Event Recap: Book Talk by Binyamin Appelbaum
September 24, 2019
On September 24th, the Wharton Public Policy Initiative hosted Binyamin Appelbaum for a talk on his newly released book, The Economists’ Hour: False Prophets, Free Markets, and the Fracture of Society. Appelbaum is a member of the New York Times Editorial Board and his book traces the history of the US economists’ growing influence in the policy sphere.
Professor Peter Conti-Brown, a legal historian at the Wharton School, opened the event by introducing Appelbaum citing both his prolific career as a financial journalist and his return to campus as a Penn alumnus.
Following the brief introduction, Appelbaum quickly moved into the main topic of the event – his book. He began by explaining the title, The Economists’ Hour. In his own words, it refers to “a revolution in the late 1960’s and the early 1970’s where economists began to gain new influence over policymaking in the United States.” An influence that allowed them to assert a profound impact on domestic economic policy by reshaping how the government interacted with and regulated that economy. His book follows the story of how and why this happened, and addresses the consequences of this history on our contemporary society.
To begin this story, Appelbaum addressed what came before the revolution. Prior to the 1960s, economists did not play a principal role in shaping economic policy. To give us a sense of the times, Appelbaum shared the story of a certain young economist at the Federal Reserve in the early 1950’s. At the time, the economist was relegated to the basement of the building and served mostly as a “human calculator.” He simply prepared numbers and data for the real leaders and decision makers of the Feds, none of whom were economists. Appelbaum recounted how the young man would return home and lament to his wife about how he saw no future in his career at the bank; it simply was no place for an economist. To the audience’s surprise, however, this was the story of Paul Volcker, who would later go on to become the Chairman of the Federal Reserve. Volcker in this way represented a significant paradigm shift. When he began his career, there was not yet a prominent place for economists in the Federal Reserve or the policy world at large. But by the end of the 1970s, the bank became an institution almost entirely led and staffed by economists.
Appelbaum argues that economists began to meaningfully impact public policy with changes to military service. Since the end of World War II, the US army practiced a system of annual conscription to fill its ranks. For a variety of reasons, among them the optics of the Vietnam War, Americans grew increasingly opposed to this practice however. But what brought an end to compulsory conscription was not its unpopularity, it was the decision of President Nixon motivated by the logic of economists, most notably, Milton Friedman. Friedman convinced President Nixon that conscription was an inefficient model for recruitment. For one, it ran the risk of underutilizing talent that could be served better in other sectors of society. Instead, an incentive model where you paid soldiers would not only increase retention, but also sidestep the aforementioned inefficiency. This thinking deeply resonated with President Nixon and with that we had the end to conscription policy in 1973.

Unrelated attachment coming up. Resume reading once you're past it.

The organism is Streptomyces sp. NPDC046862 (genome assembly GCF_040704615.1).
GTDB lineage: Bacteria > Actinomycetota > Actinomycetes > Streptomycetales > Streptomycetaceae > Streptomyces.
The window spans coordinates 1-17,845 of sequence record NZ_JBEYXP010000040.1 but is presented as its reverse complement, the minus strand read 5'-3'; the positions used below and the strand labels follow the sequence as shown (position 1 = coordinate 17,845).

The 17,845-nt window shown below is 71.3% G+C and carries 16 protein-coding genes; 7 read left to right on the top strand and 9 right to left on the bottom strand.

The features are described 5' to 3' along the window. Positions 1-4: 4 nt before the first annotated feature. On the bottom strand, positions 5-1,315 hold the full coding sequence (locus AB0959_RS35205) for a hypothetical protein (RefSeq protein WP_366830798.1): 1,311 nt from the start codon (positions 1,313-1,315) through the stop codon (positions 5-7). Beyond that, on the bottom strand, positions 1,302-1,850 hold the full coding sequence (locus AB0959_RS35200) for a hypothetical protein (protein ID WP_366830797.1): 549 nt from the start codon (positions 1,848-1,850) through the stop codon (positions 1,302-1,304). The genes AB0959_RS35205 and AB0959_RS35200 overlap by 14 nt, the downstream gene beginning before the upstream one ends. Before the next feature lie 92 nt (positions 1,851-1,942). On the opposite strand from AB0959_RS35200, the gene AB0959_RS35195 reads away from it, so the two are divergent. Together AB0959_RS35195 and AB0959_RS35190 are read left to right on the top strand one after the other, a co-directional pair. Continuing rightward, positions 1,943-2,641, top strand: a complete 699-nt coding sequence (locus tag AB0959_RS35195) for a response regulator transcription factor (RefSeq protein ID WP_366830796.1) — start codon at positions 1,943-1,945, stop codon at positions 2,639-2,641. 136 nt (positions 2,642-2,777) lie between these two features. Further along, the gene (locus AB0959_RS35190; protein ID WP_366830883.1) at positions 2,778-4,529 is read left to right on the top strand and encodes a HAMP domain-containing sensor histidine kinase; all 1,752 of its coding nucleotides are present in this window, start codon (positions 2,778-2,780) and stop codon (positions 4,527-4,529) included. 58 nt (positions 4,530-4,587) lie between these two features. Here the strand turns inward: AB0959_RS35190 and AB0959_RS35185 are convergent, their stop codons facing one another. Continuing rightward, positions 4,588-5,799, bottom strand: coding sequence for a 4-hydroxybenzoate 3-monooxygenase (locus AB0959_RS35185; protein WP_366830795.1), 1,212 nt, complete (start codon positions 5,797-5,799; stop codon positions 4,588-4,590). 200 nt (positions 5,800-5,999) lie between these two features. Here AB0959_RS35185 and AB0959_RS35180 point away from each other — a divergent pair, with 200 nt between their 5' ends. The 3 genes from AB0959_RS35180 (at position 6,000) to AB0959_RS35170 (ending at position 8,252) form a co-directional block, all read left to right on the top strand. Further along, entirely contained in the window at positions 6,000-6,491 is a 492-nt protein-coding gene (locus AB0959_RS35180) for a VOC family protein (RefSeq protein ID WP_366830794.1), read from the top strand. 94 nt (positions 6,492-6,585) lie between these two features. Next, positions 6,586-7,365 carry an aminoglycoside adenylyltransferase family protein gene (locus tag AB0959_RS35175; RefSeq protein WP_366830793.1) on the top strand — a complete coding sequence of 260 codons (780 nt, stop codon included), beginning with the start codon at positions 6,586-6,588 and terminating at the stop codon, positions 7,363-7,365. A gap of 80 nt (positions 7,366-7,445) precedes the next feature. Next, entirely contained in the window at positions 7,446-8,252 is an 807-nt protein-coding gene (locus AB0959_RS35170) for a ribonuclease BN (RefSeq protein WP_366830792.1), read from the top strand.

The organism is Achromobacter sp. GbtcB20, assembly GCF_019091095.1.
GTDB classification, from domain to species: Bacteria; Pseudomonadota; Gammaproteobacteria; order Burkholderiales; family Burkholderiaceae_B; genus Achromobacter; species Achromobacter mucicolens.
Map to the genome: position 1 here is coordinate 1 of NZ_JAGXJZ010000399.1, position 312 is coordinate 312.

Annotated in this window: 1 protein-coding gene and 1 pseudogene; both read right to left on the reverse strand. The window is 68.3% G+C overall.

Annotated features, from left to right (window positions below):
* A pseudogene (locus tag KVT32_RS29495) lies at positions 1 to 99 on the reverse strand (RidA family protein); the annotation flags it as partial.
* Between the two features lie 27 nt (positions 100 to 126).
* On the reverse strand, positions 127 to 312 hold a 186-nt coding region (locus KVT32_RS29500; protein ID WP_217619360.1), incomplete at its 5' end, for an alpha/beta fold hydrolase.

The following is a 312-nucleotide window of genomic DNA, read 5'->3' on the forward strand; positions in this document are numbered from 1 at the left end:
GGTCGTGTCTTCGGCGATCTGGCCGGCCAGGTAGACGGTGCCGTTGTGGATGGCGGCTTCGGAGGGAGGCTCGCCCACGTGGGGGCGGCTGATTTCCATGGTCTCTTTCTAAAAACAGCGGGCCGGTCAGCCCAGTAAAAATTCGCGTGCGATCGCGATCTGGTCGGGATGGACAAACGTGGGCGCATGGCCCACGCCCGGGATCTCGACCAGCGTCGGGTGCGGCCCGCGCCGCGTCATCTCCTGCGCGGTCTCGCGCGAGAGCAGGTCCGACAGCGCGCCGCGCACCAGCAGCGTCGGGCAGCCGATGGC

With this anecdote, Appelbaum then pivoted to a deeper discussion on Milton Friedman, whose influence was both “profound and far-reaching.” Friedman was a child of the Great Depression. Unlike many of his contemporaries however, he did not survive this period believing in the importance of governmental efforts to combat poverty and inequality. Instead he believed that government should simply “get out of the way,” and allow markets to function freely. Although Friedman did not always find much support for this position at first, by the 1960s his theory gained increasing currency. In the economic slowdown that followed the “Golden Age” of post-World War II America, there was a growing sense that the paternalistic role that the government had taken was no longer working. As such, in a nation looking for a new economic model, economists provided this promise to a return to prosperity. Economists of this time argued that no one should regulate the economy because ultimately the market would regulate itself with greater efficiency. But Appelbaum shows how what ensued from the adoption of this ideology was not a deliverance of its promises, but rather significant economic problems, especially with respect to income inequality.
The last ripple cast by the economists that Appelbaum traces is one that concerns democracy at large. Due to the stratification of wealth and the widening of inequalities, Americans are starting to have less and less in common with one another. The very principle of “We the people” is being strained by differences exacerbated by the economists’ influence on our economy. In turn, Appelbaum posits that it has become harder for us to act on our collective interests because in fact that solitary is harder to define – a phenomenon he believes is well captured in the Law and Economics movement of the 20th century.
Finally, having taken a series of questions from the audience, Appelbaum closed out his lecture with a thoughtful descriptive statement about what he hopes readers and the audience takes away from his book: “Markets are seated in societies and their rules are determined by those societies. And the question of what the market does is very much in our hands. And I think we have lived in an era where what the market has produced is unacceptable, partly because we have failed to engage what those rules should be. The political process has deferred to economists not just for the achievement of our goals, but for the definition of our goals and that is where I’d like to see change.”